No Reservations

I don’t believe in fixing things that aren’t broken. Sandra Nettelbeck’s wholly accessible Mostly Martha (2001) is one of the most delightful comedies of recent years, so the idea of a remake with English instead of German dialogue is already pretty dubious, an insult to the capacities of both audiences and the original filmmakers. Catherine Zeta-Jones plays a neurotic chef trying to get along with both her eight-year-old niece (Abigail Breslin), whose mother has been killed, and a sous chef (Aaron Eckhart) who joins her kitchen staff. She’s miscast, but she can’t be blamed for lacking the verve and smarts Martina Gedeck showed in the original: Carol Fuchs’s silly, mushy script has her character swerve without warning between obtuse rigidity and sweet normalityto make her believable would have been all but impossible. Scott Hicks directed, and even the usually adept Patricia Clarkson as the heroine’s boss is set adrift. PG, 103 min. (JR)

Published on 27 Jul 2007 in Featured Texts, by admin

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Sylvia Scarlett

For my money, this 1935 feature is the most interesting and audacious movie George Cukor ever made. Katharine Hepburn disguises herself as a boy to escape from France to England with her crooked father (Edmund Gwenn); they fall in with a group of traveling players, including Cary Grant (at his most cockney); the ambiguous sexual feelings that Hepburn as a boy stirs in both Grant and Brian Aherne (an aristocratic artist) are part of what makes this film so subversive. Genre shifts match gender shifts as the film disconcertingly changes tone every few minutes, from farce to tragedy to romance to crime thriller–rather like the French New Wave films that were to come a quarter century later–as Cukor’s fascination with theater and the talents of his cast somehow hold it all together. The film flopped miserably when it came out, but it survives as one of the most poetic, magical, and inventive Hollywood films of its era. John Collier collaborated on the script, and Joseph August did the evocative cinematography. Screening in 16-millimeter; 95 min. Admission is free. a Sat 7/28, 7 and 9 PM, Univ. of Chicago Doc Films. –Jonathan Rosenbaum

Published on 27 Jul 2007 in Featured Texts, by jrosenbaum

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Interview

Writer-director Steve Buscemi fulfills a cherished project of Theo van Gogh, the Dutch filmmaker assassinated by an Islamic extremist in 2004, with this English-language remake of van Gogh’s hastily done two-hander Interview (2003), written by van Gogh’s friend Theodor Holman. Van Gogh was a deliberately unpleasant provocateur, and his hand is evident in this playlike encounter between a political reporter (Buscemi) and the schlock TV actress he’s assigned to interview (Sienna Miller). But the good direction and performances seem wasted on limited material; despite a few interesting twists and ambiguities, the main revelationthat the reporter is an insufferable snobdoesn’t seem worth the 84 minutes devoted to spelling it out. R. (JR)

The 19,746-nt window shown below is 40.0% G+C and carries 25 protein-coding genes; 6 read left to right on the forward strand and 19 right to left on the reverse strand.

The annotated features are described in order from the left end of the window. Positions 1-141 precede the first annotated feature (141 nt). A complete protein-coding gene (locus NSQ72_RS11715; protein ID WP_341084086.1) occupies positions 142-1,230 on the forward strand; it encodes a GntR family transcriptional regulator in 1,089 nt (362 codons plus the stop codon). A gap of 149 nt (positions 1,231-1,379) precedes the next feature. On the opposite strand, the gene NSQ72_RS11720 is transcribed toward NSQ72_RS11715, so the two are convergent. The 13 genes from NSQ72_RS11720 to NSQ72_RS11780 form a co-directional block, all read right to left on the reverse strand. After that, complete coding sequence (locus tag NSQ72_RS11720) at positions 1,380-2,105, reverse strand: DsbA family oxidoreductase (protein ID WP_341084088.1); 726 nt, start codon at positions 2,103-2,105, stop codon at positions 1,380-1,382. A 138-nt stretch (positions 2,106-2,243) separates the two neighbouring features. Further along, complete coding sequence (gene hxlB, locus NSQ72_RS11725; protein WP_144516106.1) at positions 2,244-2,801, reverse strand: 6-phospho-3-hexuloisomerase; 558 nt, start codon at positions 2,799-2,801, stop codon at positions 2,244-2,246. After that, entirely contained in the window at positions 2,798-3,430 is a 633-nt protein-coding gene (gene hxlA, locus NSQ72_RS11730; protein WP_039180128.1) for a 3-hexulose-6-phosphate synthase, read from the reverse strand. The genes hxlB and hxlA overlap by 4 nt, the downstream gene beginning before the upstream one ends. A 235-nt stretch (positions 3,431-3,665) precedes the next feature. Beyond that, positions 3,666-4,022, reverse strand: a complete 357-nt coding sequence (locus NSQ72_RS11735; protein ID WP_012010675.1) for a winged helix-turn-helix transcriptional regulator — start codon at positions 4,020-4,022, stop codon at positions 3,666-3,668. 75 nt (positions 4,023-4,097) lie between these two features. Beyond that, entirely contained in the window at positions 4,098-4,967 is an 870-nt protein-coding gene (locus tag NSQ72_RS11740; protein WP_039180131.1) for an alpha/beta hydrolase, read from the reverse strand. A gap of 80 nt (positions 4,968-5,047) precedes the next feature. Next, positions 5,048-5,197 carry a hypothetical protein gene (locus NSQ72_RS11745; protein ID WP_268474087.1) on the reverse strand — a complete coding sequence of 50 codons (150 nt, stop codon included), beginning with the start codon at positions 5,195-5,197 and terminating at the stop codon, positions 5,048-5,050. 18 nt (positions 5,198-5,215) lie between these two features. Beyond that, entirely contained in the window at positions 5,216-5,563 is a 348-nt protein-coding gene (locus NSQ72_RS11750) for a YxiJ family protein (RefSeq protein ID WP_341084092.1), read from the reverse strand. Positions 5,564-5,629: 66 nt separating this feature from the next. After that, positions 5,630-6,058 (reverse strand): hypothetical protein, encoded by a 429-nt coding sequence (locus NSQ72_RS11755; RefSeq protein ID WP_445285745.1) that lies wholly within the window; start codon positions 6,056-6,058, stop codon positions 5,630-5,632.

Published on 20 Jul 2007 in Featured Texts, by admin

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Sylvia Scarlett

For my money, this 1935 feature is the most interesting and audacious movie George Cukor ever made. Katharine Hepburn disguises herself as a boy to escape from France to England with her crooked father (Edmund Gwenn); they fall in with a group of traveling players, including Cary Grant (at his most cockney); the ambiguous sexual feelings that Hepburn as a boy stirs in both Grant and Brian Aherne (an aristocratic artist) are part of what makes this film so subversive. Genre shifts match gender shifts as the film disconcertingly changes tone every few minutes, from farce to tragedy to romance to crime thrillerrather like the French New Wave films that were to come a quarter century lateras Cukor’s fascination with theater and the talents of his cast somehow hold it all together. The film flopped miserably when it came out, but it survives as one of the most poetic, magical, and inventive Hollywood films of its era. John Collier collaborated on the script, and Joseph August did the evocative cinematography. 95 min. (JR)

Published on 18 Jul 2007 in Featured Texts, by admin

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Emil And The Detectives

This 2001 German feature is the fourth adaptation of Erich Kastner’s 1928 novel, about a 12-year-old boy who gets robbed en route to Berlin and enlists a team of street kids (the detectives of the title) to recover his money. I haven’t seen the celebrated first version, released in Germany in 1931, though I suspect its time and place are more hospitable to the tale’s collectivist feeling (the plot has some interesting parallels to Fritz Lang’s M). This version favors action and sight gags over characters or milieu, and it updates the story to include skateboarding, hip-hop, and a different family setup for the young hero. It’s a pretty good kids’ movie, nothing more. In German with subtitles. 111 min. (JR)

Published on 13 Jul 2007 in Featured Texts, by admin

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